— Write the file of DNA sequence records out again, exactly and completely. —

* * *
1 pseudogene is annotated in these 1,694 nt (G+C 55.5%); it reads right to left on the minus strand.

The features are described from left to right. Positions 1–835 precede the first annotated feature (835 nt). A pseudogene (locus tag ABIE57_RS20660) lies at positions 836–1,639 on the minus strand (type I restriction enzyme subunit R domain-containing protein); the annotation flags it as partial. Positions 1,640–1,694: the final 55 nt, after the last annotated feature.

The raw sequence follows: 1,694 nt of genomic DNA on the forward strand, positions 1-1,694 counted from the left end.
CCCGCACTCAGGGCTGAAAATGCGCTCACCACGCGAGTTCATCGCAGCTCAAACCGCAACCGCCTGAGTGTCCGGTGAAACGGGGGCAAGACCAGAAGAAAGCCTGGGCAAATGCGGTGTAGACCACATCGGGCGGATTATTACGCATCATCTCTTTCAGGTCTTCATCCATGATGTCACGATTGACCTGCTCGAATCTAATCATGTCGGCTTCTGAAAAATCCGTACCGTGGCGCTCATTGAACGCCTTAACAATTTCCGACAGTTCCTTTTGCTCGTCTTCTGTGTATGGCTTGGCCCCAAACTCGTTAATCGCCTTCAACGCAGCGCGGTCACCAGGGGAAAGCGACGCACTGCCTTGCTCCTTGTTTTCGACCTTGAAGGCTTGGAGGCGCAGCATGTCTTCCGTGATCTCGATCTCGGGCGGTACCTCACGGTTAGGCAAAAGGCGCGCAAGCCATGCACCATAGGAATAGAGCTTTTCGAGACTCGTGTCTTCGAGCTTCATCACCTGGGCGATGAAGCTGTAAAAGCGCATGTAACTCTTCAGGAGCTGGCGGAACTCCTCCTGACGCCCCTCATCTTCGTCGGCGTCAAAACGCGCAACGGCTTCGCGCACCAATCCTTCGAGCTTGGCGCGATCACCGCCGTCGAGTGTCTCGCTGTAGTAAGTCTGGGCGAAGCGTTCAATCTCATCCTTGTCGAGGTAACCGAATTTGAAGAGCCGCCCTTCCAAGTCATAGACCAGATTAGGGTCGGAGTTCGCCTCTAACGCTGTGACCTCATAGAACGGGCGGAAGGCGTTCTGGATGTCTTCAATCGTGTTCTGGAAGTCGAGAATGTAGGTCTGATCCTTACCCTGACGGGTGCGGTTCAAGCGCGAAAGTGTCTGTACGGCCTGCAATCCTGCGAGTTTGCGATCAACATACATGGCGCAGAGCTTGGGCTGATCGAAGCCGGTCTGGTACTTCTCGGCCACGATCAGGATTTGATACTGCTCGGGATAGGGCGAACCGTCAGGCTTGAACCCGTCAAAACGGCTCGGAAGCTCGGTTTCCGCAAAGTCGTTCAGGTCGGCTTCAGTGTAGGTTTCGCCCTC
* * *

1 pseudogene is annotated in these 1,694 nt (G+C 55.5%); it reads right to left on the minus strand.

The features are described from left to right. Positions 1–835 precede the first annotated feature (835 nt). A pseudogene (locus tag ABIE57_RS20660) lies at positions 836–1,639 on the minus strand (type I restriction enzyme subunit R domain-containing protein); the annotation flags it as partial. Positions 1,640–1,694: the final 55 nt, after the last annotated feature.

The raw sequence follows: 1,694 nt of genomic DNA on the forward strand, positions 1-1,694 counted from the left end.
CCCGCACTCAGGGCTGAAAATGCGCTCACCACGCGAGTTCATCGCAGCTCAAACCGCAACCGCCTGAGTGTCCGGTGAAACGGGGGCAAGACCAGAAGAAAGCCTGGGCAAATGCGGTGTAGACCACATCGGGCGGATTATTACGCATCATCTCTTTCAGGTCTTCATCCATGATGTCACGATTGACCTGCTCGAATCTAATCATGTCGGCTTCTGAAAAATCCGTACCGTGGCGCTCATTGAACGCCTTAACAATTTCCGACAGTTCCTTTTGCTCGTCTTCTGTGTATGGCTTGGCCCCAAACTCGTTAATCGCCTTCAACGCAGCGCGGTCACCAGGGGAAAGCGACGCACTGCCTTGCTCCTTGTTTTCGACCTTGAAGGCTTGGAGGCGCAGCATGTCTTCCGTGATCTCGATCTCGGGCGGTACCTCACGGTTAGGCAAAAGGCGCGCAAGCCATGCACCATAGGAATAGAGCTTTTCGAGACTCGTGTCTTCGAGCTTCATCACCTGGGCGATGAAGCTGTAAAAGCGCATGTAACTCTTCAGGAGCTGGCGGAACTCCTCCTGACGCCCCTCATCTTCGTCGGCGTCAAAACGCGCAACGGCTTCGCGCACCAATCCTTCGAGCTTGGCGCGATCACCGCCGTCGAGTGTCTCGCTGTAGTAAGTCTGGGCGAAGCGTTCAATCTCATCCTTGTCGAGGTAACCGAATTTGAAGAGCCGCCCTTCCAAGTCATAGACCAGATTAGGGTCGGAGTTCGCCTCTAACGCTGTGACCTCATAGAACGGGCGGAAGGCGTTCTGGATGTCTTCAATCGTGTTCTGGAAGTCGAGAATGTAGGTCTGATCCTTACCCTGACGGGTGCGGTTCAAGCGCGAAAGTGTCTGTACGGCCTGCAATCCTGCGAGTTTGCGATCAACATACATGGCGCAGAGCTTGGGCTGATCGAAGCCGGTCTGGTACTTCTCGGCCACGATCAGGATTTGATACTGCTCGGGATAGGGCGAACCGTCAGGCTTGAACCCGTCAAAACGGCTCGGAAGCTCGGTTTCCGCAAAGTCGTTCAGGTCGGCTTCAGTGTAGGTTTCGCCCTC